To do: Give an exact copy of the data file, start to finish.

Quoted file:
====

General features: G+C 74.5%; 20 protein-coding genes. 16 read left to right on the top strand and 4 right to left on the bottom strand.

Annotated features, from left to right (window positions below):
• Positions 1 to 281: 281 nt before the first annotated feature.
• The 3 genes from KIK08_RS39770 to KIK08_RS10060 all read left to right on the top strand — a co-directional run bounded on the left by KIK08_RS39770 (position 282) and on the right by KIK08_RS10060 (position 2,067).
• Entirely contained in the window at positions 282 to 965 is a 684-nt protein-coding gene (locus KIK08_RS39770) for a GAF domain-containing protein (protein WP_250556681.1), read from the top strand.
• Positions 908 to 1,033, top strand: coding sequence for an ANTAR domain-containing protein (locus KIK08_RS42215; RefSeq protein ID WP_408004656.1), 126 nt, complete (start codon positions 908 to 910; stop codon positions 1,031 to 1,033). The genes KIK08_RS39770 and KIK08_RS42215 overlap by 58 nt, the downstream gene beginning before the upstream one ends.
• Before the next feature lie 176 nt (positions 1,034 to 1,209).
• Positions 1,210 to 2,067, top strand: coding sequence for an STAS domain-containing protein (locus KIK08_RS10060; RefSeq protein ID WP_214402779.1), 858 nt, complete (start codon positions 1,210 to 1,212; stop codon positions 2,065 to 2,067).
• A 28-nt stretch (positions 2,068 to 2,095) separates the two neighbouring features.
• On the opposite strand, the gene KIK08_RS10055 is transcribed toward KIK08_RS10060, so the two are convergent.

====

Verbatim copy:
General features: G+C 74.5%; 20 protein-coding genes. 16 read left to right on the top strand and 4 right to left on the bottom strand.

Annotated features, from left to right (window positions below):
• Positions 1 to 281: 281 nt before the first annotated feature.
• The 3 genes from KIK08_RS39770 to KIK08_RS10060 all read left to right on the top strand — a co-directional run bounded on the left by KIK08_RS39770 (position 282) and on the right by KIK08_RS10060 (position 2,067).
• Entirely contained in the window at positions 282 to 965 is a 684-nt protein-coding gene (locus KIK08_RS39770) for a GAF domain-containing protein (protein WP_250556681.1), read from the top strand.
• Positions 908 to 1,033, top strand: coding sequence for an ANTAR domain-containing protein (locus KIK08_RS42215; RefSeq protein ID WP_408004656.1), 126 nt, complete (start codon positions 908 to 910; stop codon positions 1,031 to 1,033). The genes KIK08_RS39770 and KIK08_RS42215 overlap by 58 nt, the downstream gene beginning before the upstream one ends.
• Before the next feature lie 176 nt (positions 1,034 to 1,209).
• Positions 1,210 to 2,067, top strand: coding sequence for an STAS domain-containing protein (locus KIK08_RS10060; RefSeq protein ID WP_214402779.1), 858 nt, complete (start codon positions 1,210 to 1,212; stop codon positions 2,065 to 2,067).
• A 28-nt stretch (positions 2,068 to 2,095) separates the two neighbouring features.
• On the opposite strand, the gene KIK08_RS10055 is transcribed toward KIK08_RS10060, so the two are convergent.